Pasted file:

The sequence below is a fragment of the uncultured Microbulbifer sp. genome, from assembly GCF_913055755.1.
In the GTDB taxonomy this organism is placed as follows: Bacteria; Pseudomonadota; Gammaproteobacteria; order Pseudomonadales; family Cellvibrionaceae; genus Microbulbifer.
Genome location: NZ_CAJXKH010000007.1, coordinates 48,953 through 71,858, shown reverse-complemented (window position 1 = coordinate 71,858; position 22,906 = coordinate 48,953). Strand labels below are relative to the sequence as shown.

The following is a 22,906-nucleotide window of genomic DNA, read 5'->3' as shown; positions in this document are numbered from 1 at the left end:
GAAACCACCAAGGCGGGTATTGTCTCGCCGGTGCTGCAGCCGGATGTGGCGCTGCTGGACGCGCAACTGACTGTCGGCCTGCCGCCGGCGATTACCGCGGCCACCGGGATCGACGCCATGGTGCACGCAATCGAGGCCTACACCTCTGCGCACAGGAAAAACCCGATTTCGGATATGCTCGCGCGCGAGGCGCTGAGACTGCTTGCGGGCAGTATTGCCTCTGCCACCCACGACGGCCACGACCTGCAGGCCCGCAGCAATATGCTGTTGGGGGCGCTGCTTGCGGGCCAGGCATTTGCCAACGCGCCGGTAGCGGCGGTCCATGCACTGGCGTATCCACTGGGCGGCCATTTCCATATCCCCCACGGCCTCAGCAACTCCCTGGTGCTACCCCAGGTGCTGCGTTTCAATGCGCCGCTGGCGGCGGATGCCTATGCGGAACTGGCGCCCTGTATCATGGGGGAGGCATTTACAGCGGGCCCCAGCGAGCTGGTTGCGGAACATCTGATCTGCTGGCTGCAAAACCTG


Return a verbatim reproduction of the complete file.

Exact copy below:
The sequence below is a fragment of the uncultured Microbulbifer sp. genome, from assembly GCF_913055755.1.
In the GTDB taxonomy this organism is placed as follows: Bacteria; Pseudomonadota; Gammaproteobacteria; order Pseudomonadales; family Cellvibrionaceae; genus Microbulbifer.
Genome location: NZ_CAJXKH010000007.1, coordinates 48,953 through 71,858, shown reverse-complemented (window position 1 = coordinate 71,858; position 22,906 = coordinate 48,953). Strand labels below are relative to the sequence as shown.

The following is a 22,906-nucleotide window of genomic DNA, read 5'->3' as shown; positions in this document are numbered from 1 at the left end:
GAAACCACCAAGGCGGGTATTGTCTCGCCGGTGCTGCAGCCGGATGTGGCGCTGCTGGACGCGCAACTGACTGTCGGCCTGCCGCCGGCGATTACCGCGGCCACCGGGATCGACGCCATGGTGCACGCAATCGAGGCCTACACCTCTGCGCACAGGAAAAACCCGATTTCGGATATGCTCGCGCGCGAGGCGCTGAGACTGCTTGCGGGCAGTATTGCCTCTGCCACCCACGACGGCCACGACCTGCAGGCCCGCAGCAATATGCTGTTGGGGGCGCTGCTTGCGGGCCAGGCATTTGCCAACGCGCCGGTAGCGGCGGTCCATGCACTGGCGTATCCACTGGGCGGCCATTTCCATATCCCCCACGGCCTCAGCAACTCCCTGGTGCTACCCCAGGTGCTGCGTTTCAATGCGCCGCTGGCGGCGGATGCCTATGCGGAACTGGCGCCCTGTATCATGGGGGAGGCATTTACAGCGGGCCCCAGCGAGCTGGTTGCGGAACATCTGATCTGCTGGCTGCAAAACCTG